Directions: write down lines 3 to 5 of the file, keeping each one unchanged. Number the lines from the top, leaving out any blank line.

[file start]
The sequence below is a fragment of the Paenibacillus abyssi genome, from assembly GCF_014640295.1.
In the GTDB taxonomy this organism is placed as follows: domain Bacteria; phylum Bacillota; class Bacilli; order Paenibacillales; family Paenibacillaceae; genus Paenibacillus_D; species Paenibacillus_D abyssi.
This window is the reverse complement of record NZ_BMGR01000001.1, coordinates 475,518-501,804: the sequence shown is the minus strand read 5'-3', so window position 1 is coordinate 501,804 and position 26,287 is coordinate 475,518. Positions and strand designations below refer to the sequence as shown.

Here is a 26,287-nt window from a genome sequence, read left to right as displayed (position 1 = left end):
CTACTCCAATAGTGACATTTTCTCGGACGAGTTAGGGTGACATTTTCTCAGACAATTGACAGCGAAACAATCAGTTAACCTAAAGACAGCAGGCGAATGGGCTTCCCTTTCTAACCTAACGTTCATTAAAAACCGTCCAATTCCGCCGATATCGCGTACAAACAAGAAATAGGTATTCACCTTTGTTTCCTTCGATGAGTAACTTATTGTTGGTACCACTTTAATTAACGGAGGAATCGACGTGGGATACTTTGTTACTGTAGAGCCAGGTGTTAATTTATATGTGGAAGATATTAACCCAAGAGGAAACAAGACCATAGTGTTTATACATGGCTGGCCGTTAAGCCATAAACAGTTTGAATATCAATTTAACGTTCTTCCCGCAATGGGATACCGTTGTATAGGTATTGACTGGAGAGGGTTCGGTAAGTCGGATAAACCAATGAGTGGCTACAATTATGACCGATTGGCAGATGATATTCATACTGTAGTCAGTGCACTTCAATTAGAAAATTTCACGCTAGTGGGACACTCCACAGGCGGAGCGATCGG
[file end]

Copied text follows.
This window is the reverse complement of record NZ_BMGR01000001.1, coordinates 475,518-501,804: the sequence shown is the minus strand read 5'-3', so window position 1 is coordinate 501,804 and position 26,287 is coordinate 475,518. Positions and strand designations below refer to the sequence as shown.

Here is a 26,287-nt window from a genome sequence, read left to right as displayed (position 1 = left end):
CTACTCCAATAGTGACATTTTCTCGGACGAGTTAGGGTGACATTTTCTCAGACAATTGACAGCGAAACAATCAGTTAACCTAAAGACAGCAGGCGAATGGGCTTCCCTTTCTAACCTAACGTTCATTAAAAACCGTCCAATTCCGCCGATATCGCGTACAAACAAGAAATAGGTATTCACCTTTGTTTCCTTCGATGAGTAACTTATTGTTGGTACCACTTTAATTAACGGAGGAATCGACGTGGGATACTTTGTTACTGTAGAGCCAGGTGTTAATTTATATGTGGAAGATATTAACCCAAGAGGAAACAAGACCATAGTGTTTATACATGGCTGGCCGTTAAGCCATAAACAGTTTGAATATCAATTTAACGTTCTTCCCGCAATGGGATACCGTTGTATAGGTATTGACTGGAGAGGGTTCGGTAAGTCGGATAAACCAATGAGTGGCTACAATTATGACCGATTGGCAGATGATATTCATACTGTAGTCAGTGCACTTCAATTAGAAAATTTCACGCTAGTGGGACACTCCACAGGCGGAGCGATCGG